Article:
‘The Places We Keep’*
It all began with a mistake. Dr Robyn Clinch, member and guest speaker at the July meeting, was surprised to learn that her interesting house in Port was not mapped as significant whereas her neighbour’s 1980s house was. She later discovered that it was an error in the original mapping software, since corrected.
This puzzling circumstance as well as the research on the house and its former inhabitants led to Robyn undertaking a PhD thesis on heritage studies in Victoria, the subject of her talk. Robyn outlined the history of heritage studies and Australia’s changing attitude towards its past and what has been considered worth conserving.
Outstanding individual heritage advocates such as academics Professor Miles Lewis and Professor George Tibbits were instrumental in getting some of the first heritage studies underway. Since the early advocates were architecturally trained, there was a strong architectural and building emphasis in the interpretation of importance of a heritage place. More recently, social considerations have come more to the fore. At first, it was only the grand that was considered worthy of retention but over time the scope of heritage has expanded to include all the buildings and places that tell the story of Victoria.
From a generous policy and funding start in the 1970s, funding for and interest in, heritage studies has waxed and waned over the years. Port Melbourne’s first conservation study was done in 1979. Every council in Victoria has now undertaken a heritage study. Over time the requirements for heritage studies have become standardised leading to common expectations across the state. They have also become more onerous (and expensive) to prepare.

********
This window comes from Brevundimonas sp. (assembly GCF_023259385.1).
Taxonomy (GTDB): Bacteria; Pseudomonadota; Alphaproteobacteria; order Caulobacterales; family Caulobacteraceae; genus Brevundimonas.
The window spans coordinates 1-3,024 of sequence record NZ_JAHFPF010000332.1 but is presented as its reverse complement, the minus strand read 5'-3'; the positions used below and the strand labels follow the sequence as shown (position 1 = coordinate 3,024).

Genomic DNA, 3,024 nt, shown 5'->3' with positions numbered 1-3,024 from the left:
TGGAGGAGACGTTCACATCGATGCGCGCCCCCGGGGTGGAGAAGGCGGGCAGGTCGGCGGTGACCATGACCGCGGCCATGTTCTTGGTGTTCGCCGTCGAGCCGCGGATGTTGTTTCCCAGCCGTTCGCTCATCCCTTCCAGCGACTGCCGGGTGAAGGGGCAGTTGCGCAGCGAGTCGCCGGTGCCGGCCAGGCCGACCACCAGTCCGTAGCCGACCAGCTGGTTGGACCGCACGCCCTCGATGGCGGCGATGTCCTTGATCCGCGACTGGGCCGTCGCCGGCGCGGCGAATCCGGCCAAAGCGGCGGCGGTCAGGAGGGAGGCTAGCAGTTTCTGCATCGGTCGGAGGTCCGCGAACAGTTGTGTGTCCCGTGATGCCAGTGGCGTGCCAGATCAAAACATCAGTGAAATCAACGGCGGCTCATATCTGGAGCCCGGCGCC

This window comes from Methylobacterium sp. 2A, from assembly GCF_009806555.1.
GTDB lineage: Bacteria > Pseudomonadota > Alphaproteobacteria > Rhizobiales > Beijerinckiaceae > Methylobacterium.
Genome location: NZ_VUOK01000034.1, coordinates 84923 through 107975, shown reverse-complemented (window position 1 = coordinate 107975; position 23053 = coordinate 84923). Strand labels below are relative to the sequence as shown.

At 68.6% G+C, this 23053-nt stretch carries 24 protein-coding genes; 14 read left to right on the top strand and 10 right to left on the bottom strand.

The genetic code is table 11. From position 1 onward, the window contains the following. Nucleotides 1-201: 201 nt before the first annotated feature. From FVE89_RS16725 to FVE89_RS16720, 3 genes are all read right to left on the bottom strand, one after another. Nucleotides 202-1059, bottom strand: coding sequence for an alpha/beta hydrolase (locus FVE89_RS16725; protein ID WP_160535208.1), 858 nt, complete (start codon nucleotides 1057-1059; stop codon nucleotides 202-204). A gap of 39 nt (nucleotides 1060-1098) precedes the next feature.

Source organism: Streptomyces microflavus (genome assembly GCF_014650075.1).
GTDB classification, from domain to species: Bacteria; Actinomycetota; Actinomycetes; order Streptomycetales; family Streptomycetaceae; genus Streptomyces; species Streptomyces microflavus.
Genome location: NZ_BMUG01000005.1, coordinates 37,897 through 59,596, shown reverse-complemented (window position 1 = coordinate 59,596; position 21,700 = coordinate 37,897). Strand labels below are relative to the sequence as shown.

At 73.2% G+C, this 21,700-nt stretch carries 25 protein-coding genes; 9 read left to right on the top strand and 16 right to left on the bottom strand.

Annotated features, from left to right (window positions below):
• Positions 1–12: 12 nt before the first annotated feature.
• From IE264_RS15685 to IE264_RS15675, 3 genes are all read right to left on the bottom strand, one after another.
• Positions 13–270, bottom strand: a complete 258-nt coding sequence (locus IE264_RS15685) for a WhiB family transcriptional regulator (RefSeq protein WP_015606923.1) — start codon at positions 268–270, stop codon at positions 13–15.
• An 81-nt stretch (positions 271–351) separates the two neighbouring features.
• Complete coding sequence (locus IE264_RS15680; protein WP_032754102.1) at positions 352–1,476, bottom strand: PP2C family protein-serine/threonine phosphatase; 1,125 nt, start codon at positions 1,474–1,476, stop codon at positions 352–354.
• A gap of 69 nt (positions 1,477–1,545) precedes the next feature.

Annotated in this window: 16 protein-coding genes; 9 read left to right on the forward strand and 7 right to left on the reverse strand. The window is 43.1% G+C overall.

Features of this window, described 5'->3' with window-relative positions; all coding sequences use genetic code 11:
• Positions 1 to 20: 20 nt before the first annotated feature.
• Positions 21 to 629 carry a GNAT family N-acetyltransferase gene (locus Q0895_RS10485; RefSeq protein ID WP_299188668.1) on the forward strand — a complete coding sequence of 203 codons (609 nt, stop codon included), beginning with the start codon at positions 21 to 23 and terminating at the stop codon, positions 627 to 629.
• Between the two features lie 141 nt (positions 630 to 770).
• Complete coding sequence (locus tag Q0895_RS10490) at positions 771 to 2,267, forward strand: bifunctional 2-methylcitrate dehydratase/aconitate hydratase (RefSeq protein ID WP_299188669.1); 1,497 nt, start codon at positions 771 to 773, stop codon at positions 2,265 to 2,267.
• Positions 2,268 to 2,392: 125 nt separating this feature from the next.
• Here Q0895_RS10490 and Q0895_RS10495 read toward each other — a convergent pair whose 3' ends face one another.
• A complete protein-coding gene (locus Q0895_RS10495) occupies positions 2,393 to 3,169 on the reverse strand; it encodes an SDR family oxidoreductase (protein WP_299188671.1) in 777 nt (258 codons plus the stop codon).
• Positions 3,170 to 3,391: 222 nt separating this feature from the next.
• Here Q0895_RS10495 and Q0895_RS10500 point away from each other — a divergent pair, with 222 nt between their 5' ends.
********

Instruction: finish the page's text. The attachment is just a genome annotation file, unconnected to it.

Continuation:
The detailed investigation underpinning a heritage study is immense. Dr Clinch herself has undertaken a seven month photographic streetscape study of every street in Port Phillip. Andrew Ward reviewed 14,000 properties for the 1998 heritage study on that most convenient vehicle for observation, the bicycle, using that reliable tool a notebook.
Statements of Significance are an important outcome of the research done in a heritage study. To be useful, these must explain clearly and succinctly what is significant about the place by answering the questions of what, why and how it is of significance. This is crucial to the planners who then have to take these statements into consideration when making a decision about the development of a heritage place.
Dr Clinch is a researcher who leaves absolutely no stone unturned in her quest for evidence of the earlier incarnations of houses. Her understanding of heritage matters is invaluable in her role as a planner at Port Phillip. The research is time consuming and material can be hard to find. She brings this thoroughness to her preparation for cases challenged at VCAT.
Heritage has become the domain of the ‘expert’ and the contribution volunteers can make is perhaps overlooked. Since resources are scarce, Dr Clinch wondered whether the research skills and expertise of historical societies could be drawn upon more fully to the advantage of all concerned.
Between the heritage study and the implementation of heritage policy on particular applications can lie a sensitive gap. The Burra Charter, the guiding document on cultural significance, is not incorporated within the Port Phillip planning scheme. This makes its capacity to influence contested VCAT cases limited.
Broader philosophical questions were raised in the discussion about heritage conservation such as
- Do we not value more recent buildings? The Seamans Mission was given as an example
- Do other states place more of a priority on heritage?
- With houses not built to last or with an eye to the future, ‘staggering into the 21st Century’, at what point does the building fabric become unrealistic/impossible to conserve?
- Where do our collective memories lie – in the fabric of buildings or via plaques and interpretation that tell a story?
- How to balance change and conservation?
- Do young people value heritage?
Troubling examples that members have observed around Port such as 27 Alfred Street and 143 Station Street prompted further discussion about the particular circumstances surrounding these applications.
The simple yet overriding point was perhaps not as strongly made as it could have been. If a dwelling is not covered by a heritage overlay or specific significance citation it cannot be protected from demolition.
Sources and further information
Dr Robyn Clinch *”The places we keep: the heritage studies of Victoria and outcomes for urban planners” https://minerva-access.unimelb.edu.au/handle/11343/37291
Dr Robyn Clinch Urban form and design outcomes of heritage planning policies in inner Melbourne